Knowing the difference between a retail bank and a mortgage broker could save you money.
Years and years ago when someone wanted money to buy a home, they would go to their bank. The bank would evaluate the application, go to its vault of money and transfer it to the borrower’s account to be used to buy the home. The funds the bank used came from the deposits of other bank customers. You remember the Christmas Classic, “It’s a Wonderful Life” don’t you? When there was a mini-bank run and the tiny bank lobby was filled with bank customers demanding their money? It was explained to them all the money wasn’t in the bank but used to help other bank customers buy their own home.
How Retail Banks Operate Today
Today, banks operate on a slightly different model. While banks use customer deposits when it comes time to finance a home for a customer, a line of credit is used instead. Once the home has been financed, the bank then sells the loan, replenishing the line of credit. It’s a bit more complicated than that but this is how banks finance the purchase of a home in its simplest form.
Another source of funds to buy a home is from a mortgage broker. A mortgage broker, like any other broker, doesn’t access its own line of credit but arranges financing for a client with a mortgage company. The mortgage company in turn uses a line of credit to fund a particular transaction and then sells the loan individually or in bulk, again replenishing the line of credit in order to make more loans.
In the end, both the bank and the mortgage broker ultimately provide the same service. They both are a source of funds to finance a home. But they are different in other ways, primarily in how they both are regulated.
Retail Bank vs. Mortgage Broker
Banks are regulated by both federal and state statute, primarily by the Office of the Comptroller of the Currency, or OCC. The Federal Reserve supervises and regulates larger, national banks as well as smaller, regional state-chartered banks. The Federal Deposit Insurance Corporation, or FDIC also plays a role in banking regulation. These guidelines address multiple banking operations such as reserve requirements, consumer lending and interest on checking and savings accounts, just to name a few. A bank is sometimes referred to as a “depository” institution because it accepts deposits from its customers.
A mortgage broker however is not regulated by the OCC or FDIC but does however have to meet specific licensing and education requirements both before becoming a mortgage broker as well as annual continuing education requirements.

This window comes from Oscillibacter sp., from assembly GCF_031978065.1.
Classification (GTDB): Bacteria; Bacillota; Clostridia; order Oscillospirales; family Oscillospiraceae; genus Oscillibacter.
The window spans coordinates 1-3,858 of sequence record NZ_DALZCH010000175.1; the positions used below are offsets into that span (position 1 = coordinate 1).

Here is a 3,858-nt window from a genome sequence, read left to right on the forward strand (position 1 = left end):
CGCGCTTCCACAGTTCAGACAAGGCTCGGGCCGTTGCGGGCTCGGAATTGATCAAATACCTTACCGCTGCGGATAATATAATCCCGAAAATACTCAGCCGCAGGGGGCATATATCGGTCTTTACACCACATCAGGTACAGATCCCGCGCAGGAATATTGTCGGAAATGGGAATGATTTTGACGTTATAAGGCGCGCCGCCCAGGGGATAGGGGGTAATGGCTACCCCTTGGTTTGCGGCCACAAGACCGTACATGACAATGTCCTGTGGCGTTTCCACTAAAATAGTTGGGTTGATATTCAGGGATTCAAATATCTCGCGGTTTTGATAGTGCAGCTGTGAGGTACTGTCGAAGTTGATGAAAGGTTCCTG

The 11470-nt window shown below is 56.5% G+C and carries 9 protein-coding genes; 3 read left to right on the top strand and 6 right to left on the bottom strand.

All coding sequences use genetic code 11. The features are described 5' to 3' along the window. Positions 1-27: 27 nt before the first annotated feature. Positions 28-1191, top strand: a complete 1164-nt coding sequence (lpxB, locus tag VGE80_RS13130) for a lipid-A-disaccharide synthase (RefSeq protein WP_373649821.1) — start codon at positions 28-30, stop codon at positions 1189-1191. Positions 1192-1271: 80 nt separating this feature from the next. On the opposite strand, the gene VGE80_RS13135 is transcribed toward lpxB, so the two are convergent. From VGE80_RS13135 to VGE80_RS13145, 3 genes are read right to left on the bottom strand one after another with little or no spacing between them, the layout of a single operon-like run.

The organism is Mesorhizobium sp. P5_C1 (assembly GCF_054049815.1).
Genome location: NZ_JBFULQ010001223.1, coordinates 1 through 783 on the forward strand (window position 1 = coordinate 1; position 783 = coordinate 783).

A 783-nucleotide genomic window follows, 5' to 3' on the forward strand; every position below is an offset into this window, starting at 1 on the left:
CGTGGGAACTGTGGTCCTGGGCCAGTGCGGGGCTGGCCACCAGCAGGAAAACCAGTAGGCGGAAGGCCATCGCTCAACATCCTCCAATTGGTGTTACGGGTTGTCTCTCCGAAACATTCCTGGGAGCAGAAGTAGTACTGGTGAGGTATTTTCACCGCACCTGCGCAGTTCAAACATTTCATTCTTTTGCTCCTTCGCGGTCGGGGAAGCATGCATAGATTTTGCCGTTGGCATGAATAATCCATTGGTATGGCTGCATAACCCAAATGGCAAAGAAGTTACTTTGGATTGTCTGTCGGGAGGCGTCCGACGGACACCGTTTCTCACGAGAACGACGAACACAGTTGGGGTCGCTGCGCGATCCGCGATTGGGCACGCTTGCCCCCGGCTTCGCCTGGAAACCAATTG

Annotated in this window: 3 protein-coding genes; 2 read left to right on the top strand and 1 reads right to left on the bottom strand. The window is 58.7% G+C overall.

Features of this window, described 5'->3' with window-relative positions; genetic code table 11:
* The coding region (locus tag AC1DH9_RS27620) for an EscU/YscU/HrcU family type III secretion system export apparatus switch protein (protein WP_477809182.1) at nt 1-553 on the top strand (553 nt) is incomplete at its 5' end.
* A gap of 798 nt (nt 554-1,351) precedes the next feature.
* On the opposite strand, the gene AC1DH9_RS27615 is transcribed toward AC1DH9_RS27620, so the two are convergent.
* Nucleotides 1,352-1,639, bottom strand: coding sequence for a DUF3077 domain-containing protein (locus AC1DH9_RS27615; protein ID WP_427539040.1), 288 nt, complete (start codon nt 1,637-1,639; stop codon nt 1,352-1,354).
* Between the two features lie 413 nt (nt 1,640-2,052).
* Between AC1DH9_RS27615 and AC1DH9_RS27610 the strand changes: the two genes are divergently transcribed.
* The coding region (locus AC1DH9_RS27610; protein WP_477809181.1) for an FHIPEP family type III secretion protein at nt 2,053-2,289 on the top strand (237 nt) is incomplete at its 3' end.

A mortgage broker must first complete an initial prelicensing course of at least 20 hours of education. This 20 hour course covers a wide range of topics relating to mortgage lending. Included in these 20 hours there must be at least three credit hours devoted to Federal Laws pertaining to mortgage lending and consumer protections, three credit hours of ethics plus an additional 14 hours of approved electives. In addition to the initial 20 hours of prelicensing a minimum of eight hours of continuing education in approved courses each and every year. In California and for some other states in order to become a mortgage broker it requires a real estate salesperson’s or a broker’s license through the California Bureau of Real Estate. This requires college level courses to attain the license. In addition, there is a 45 hour renewal requirement every four years consisting of consumer service or consumer protection courses along with courses in ethics, fair housing and management etc.
Benefits of Working with a Mortgage Broker
A loan officer who works for a retail bank is not required to complete the 20 hours of credit that a mortgage broker must. If a loan officer works for a “depository institution” there is neither a requirement to take these additional credit hours initially nor any requirement for annual continuing education.
When you walk into your bank and apply for a mortgage at a loan officer’s desk, the loan won’t typically be processed there at the bank. Instead, the bank loan officer accepts your loan application and then forwards it to another location where the loan will be processed, documented and approved.
A mortgage broker will also accept your loan application but can also prequalify you based upon the information provided, run a credit report and issue a preapproval letter. The mortgage broker will then locate a mortgage lender and forward the entire package for a final approval. Due to the strenuous prelicensing requirements as well as annual continuing education, you will know in advance you’re working with a loan officer that is not only properly licensed but well versed in the mortgage industry.